BARCELONA, Spain (AP) — Thousands of Catalans gathered in Barcelona on Saturday to mark the fifth anniversary of an independence referendum that marked the high point of their movement to secede from the rest of Spain.
The 2017 vote, which was declared unconstitutional by Spain’s top courts, was marred by clashes with police who tried to confiscate ballot boxes but mostly failed. The pro-independence side won by a landslide, but most Catalans in favor of staying in Spain stayed home while pro-union political parties boycotted the vote. Polls then and now show that the wealthy Northeast is evenly divided on the question of secession.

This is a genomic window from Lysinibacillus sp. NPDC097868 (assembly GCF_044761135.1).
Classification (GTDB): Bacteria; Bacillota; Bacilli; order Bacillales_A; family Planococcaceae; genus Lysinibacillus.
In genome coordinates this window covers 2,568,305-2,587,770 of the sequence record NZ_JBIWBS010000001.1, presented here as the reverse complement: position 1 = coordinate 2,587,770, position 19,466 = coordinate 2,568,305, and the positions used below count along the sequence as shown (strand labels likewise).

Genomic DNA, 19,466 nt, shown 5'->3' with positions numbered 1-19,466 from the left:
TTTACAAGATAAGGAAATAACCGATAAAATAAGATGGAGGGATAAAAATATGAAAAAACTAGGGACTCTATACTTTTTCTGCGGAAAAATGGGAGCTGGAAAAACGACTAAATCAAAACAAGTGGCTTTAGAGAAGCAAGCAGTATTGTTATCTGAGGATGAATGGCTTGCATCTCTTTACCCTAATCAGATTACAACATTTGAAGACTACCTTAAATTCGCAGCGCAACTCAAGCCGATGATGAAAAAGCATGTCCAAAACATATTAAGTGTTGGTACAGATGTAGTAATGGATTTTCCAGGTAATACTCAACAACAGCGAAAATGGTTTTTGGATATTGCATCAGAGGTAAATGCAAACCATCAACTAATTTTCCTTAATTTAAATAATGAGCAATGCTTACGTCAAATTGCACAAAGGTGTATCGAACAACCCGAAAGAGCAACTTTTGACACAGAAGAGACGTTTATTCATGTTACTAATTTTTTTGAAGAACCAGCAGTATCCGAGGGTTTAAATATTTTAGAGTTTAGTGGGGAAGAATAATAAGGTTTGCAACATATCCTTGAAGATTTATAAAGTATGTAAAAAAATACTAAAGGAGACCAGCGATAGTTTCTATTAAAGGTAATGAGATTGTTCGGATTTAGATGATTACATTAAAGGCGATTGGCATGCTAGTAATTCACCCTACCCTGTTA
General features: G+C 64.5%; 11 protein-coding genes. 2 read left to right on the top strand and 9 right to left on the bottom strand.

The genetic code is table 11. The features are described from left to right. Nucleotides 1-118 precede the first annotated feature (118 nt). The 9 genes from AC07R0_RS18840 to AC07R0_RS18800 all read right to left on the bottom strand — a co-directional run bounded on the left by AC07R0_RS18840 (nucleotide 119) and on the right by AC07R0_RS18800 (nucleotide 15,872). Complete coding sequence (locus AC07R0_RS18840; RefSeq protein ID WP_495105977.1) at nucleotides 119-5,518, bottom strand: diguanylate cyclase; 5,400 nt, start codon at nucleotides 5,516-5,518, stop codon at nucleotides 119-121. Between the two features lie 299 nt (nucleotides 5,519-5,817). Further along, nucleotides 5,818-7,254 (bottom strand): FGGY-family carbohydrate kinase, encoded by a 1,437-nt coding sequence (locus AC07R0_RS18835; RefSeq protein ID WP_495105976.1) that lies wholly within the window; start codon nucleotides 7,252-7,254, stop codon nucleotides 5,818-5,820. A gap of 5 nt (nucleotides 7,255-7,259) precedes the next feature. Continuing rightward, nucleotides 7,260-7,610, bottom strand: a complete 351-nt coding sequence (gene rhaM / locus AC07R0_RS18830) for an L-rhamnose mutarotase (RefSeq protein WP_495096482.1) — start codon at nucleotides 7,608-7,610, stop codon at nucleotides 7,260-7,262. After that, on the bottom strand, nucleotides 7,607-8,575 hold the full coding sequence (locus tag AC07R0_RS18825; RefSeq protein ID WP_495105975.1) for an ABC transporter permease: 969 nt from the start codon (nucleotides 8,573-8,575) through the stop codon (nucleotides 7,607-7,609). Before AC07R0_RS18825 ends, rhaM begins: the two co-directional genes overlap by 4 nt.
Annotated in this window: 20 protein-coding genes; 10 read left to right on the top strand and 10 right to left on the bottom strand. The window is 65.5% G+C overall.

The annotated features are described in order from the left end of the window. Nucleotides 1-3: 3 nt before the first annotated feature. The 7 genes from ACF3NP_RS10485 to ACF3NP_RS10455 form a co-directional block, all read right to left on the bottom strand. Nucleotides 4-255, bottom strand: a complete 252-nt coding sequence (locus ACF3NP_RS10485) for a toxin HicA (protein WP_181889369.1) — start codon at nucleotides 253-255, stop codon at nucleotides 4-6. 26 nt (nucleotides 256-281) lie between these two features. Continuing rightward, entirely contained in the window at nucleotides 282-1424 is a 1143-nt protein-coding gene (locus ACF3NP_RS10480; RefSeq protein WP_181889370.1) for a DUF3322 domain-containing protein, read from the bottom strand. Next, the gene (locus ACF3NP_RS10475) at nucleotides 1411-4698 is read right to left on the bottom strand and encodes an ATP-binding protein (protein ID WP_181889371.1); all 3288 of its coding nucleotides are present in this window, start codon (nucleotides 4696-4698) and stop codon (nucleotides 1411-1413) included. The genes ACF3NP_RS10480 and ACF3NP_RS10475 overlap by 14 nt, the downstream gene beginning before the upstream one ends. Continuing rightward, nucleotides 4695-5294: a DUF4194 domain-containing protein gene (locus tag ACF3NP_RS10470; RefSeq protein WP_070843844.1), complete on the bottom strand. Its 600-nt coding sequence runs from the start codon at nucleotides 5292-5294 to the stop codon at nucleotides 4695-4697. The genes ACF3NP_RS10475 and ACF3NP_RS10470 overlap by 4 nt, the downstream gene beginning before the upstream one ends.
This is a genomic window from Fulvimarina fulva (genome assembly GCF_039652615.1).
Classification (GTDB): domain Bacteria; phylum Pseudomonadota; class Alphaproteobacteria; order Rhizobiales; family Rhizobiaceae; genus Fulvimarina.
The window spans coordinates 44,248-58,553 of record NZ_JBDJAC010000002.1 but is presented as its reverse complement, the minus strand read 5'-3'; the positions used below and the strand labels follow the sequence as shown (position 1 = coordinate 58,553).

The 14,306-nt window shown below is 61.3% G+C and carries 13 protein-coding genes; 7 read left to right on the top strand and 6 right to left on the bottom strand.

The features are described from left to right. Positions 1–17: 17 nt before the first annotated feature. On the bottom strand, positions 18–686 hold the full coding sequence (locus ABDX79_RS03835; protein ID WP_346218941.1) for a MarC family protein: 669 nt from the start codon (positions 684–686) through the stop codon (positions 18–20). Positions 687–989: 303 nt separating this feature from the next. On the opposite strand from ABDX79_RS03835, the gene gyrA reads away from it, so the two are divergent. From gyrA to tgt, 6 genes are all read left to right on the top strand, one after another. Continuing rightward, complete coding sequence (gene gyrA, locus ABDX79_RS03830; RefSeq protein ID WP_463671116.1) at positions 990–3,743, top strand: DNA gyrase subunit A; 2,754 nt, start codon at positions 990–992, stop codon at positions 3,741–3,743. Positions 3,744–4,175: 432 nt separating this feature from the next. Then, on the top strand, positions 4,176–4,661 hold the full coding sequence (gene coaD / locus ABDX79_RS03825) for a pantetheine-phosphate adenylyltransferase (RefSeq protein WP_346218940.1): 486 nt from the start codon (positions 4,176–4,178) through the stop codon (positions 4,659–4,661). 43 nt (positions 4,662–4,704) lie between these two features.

Catalonia’s separatist legislators used the referendum to justify a unilateral declaration of independence issued on October 27, 2017 that did not garner any international support and had no practical impact. The Spanish government immediately took over the regional government and fired its top officials. The separatist leaders either fled Spain or were tried and sentenced to prison for sedition until they were pardoned last year.
Since the referendum victory, the separatist movement has been rudderless and increasingly fraught with infighting over what to do next. The disputes between the two main separatist parties have reached the point that one threatens to leave the regional government led by Pere Aragonès, who is in favor of continuing talks with Madrid.
The divisions in the separatist camp were heard on Saturday when part of the crowd shouted “Aragonès, resign!” Hardline separatists see Aragonès’s plan to ask Spain to hold an authorized referendum as an abandonment of the legacy of the 2017 election.
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